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Farmers with leftover produce or “seconds” in Delmarva now have another option for use thanks to the Society of St. Andrew, the largest gleaning agency in the country. 

Hoping to end hunger one field at a time, the mission seems simple: “The Society of St. Andrew brings people together to harvest and share healthy food, reduce food waste, and build caring communities by offering nourishment to hungry neighbors.”

In reality, it takes farmers and community members working together to accomplish the goal of ending hunger. In Delmarva in 2023, the organization gleaned and distributed 1,252,792 pounds of food through December. According to the website, they engaged 90 recipient agencies and partners throughout the year, along with 372 volunteers. The Society of St. Andrew held 158 events to rescue and share food and shared 5,011,168 servings of fresh food thanks to everyone’s collective efforts. 

Delmarva Program Coordinator Brenda Mahan takes this mission personally and travels all over the Delmarva peninsula to ensure the organization reaches its goals. 

For Mahan, she said it’s about “. . .the feeling you get being able to distribute food. It’s really an awesome feeling.”

The organization is now expanding its operations in the Delmarva area by searching for volunteers, partnering organizations and participating farmers. 

“My job is to make those connections,” Mahan said. “Normally, when a farmer calls, we can be there within 24 hours to take care of the need and glean from the farm. Once we get there, we weigh everything we glean so farmers can use it for tax purposes. Everything we harvest goes directly to charities and people in need of food. If you’ll let us in your field, we want everything, even the ugly stuff.”

Kent County Farm Bureau President Jim Minner and Vice President David Marvel have both offered produce from their farms and helped Mahan connect with other farmers in the area. 

“Gleaning is traditionally going to the fields and picking up what’s leftover or picking up what’s leftover that isn’t being used. Some groups have tried gleaning in the past but were never successful because it takes a lot of labor and organization. I thought it was intriguing that Brenda has been so successful in her work,” Marvel said. “The good thing about it is that the food doesn’t go to waste. I was able to start shifting watermelons and other produce around with her help. It’s similar to food bank programs, but it’s more about picking up even small amounts that some people think are insignificant. They’ll pick it all up, even seconds.”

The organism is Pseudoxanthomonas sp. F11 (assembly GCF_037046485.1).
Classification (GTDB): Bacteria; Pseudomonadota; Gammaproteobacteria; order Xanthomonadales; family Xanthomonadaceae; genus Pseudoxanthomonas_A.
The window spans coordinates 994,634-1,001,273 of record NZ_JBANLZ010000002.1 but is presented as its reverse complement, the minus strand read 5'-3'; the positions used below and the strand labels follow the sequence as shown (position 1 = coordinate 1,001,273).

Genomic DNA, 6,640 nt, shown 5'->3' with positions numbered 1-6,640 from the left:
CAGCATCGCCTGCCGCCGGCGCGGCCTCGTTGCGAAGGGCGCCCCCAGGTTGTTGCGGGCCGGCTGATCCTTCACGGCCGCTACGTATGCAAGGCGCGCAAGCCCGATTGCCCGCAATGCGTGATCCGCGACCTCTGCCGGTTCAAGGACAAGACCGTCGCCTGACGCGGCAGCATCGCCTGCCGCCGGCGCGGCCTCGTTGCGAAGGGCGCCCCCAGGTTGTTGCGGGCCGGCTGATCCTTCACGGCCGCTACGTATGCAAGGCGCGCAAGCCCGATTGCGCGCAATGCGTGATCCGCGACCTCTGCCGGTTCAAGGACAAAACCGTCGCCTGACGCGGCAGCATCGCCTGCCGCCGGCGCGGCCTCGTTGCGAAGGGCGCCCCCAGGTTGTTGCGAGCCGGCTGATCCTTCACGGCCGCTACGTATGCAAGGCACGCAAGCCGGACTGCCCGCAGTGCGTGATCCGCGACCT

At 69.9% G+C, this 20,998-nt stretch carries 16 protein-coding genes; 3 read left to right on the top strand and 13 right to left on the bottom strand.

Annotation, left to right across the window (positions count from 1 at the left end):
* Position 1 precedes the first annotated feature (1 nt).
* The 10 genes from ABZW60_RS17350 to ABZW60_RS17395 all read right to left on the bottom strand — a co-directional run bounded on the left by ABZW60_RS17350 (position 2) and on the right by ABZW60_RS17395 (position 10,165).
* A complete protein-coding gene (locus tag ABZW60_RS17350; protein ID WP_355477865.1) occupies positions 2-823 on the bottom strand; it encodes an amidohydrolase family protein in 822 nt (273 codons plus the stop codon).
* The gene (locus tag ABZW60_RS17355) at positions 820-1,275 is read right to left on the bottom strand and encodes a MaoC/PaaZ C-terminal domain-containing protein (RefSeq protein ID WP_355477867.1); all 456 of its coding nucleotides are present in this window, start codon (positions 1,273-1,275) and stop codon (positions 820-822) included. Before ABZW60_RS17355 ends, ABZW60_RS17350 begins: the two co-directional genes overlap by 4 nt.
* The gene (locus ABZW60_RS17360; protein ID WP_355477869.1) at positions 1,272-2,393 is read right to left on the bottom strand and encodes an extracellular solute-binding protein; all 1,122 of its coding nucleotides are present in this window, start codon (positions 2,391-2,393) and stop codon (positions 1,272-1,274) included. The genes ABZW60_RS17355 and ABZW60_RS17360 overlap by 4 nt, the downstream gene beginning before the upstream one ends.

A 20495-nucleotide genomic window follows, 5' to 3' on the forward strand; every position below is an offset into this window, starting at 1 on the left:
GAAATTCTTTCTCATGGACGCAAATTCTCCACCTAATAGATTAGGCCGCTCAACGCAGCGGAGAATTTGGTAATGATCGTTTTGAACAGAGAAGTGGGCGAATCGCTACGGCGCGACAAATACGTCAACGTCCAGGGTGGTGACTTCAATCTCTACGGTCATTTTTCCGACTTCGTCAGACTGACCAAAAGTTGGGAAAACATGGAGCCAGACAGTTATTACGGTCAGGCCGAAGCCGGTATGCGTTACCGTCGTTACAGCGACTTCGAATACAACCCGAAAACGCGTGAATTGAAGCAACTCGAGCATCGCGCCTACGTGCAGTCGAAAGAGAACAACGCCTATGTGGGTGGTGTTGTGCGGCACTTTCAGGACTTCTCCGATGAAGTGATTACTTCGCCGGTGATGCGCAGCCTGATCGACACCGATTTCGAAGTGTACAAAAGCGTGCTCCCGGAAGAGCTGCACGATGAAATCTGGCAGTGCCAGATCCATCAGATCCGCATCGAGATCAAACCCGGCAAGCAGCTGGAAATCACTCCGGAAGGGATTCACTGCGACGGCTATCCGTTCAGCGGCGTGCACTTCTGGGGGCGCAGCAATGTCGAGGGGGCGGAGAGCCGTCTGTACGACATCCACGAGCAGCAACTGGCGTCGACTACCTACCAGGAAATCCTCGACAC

Marvel said he was impressed with the networking Mahan and her team does for the Society of St. Andrew, a needed component for a successful gleaning organization. 

“Those kinds of organizations rely on relationship building and Brenda has been tremendously good at that. They’re out there, willing to work and coordinate, even bringing in some of their partners to help with distribution,” Marvel explained. “They’re not trying to compete with the food banks or other organizations. They’re trying to help complete them. The only line they worry about is the hunger line.”

In the last year, Minner was also able to support the Society of St. Andrews by offering 760 lbs. of potatoes. The group also visited his farming operation in February to glean ¼ acre of turnips from his fields. 

“When they came in and got those potatoes, they were immediately in food servers’ hands that day being produced for meals. I would say anybody that has excess produce should go through them,” Minner said. 

Minner was first introduced to the nonprofit through Marvel. In kind, he then introduced the group to other farmers who have been able to support the mission. 

“For example, a friend of mine in Woodside was throwing away excess stuff from his stand. This year, the Society of St. Andrew got 1,200 lbs. of produce from him instead. It wasn’t really stuff you could sell off the stand, but through the Society, it went straight to a local senior center and was consumed instantly as soon as it got there. It’s a great organization that’s providing a lot of food aid to local groups that provide meals to people who either just can’t afford it or don’t have access to it. And they’re readily willing to come and get anything you’ve got. As long as it’s good, they want it.”

Interested farmers and volunteers should visit for more information or to sign up for future opportunities. The Delmarva program can also be reached by emailing

Post Author: Mikayla Paul

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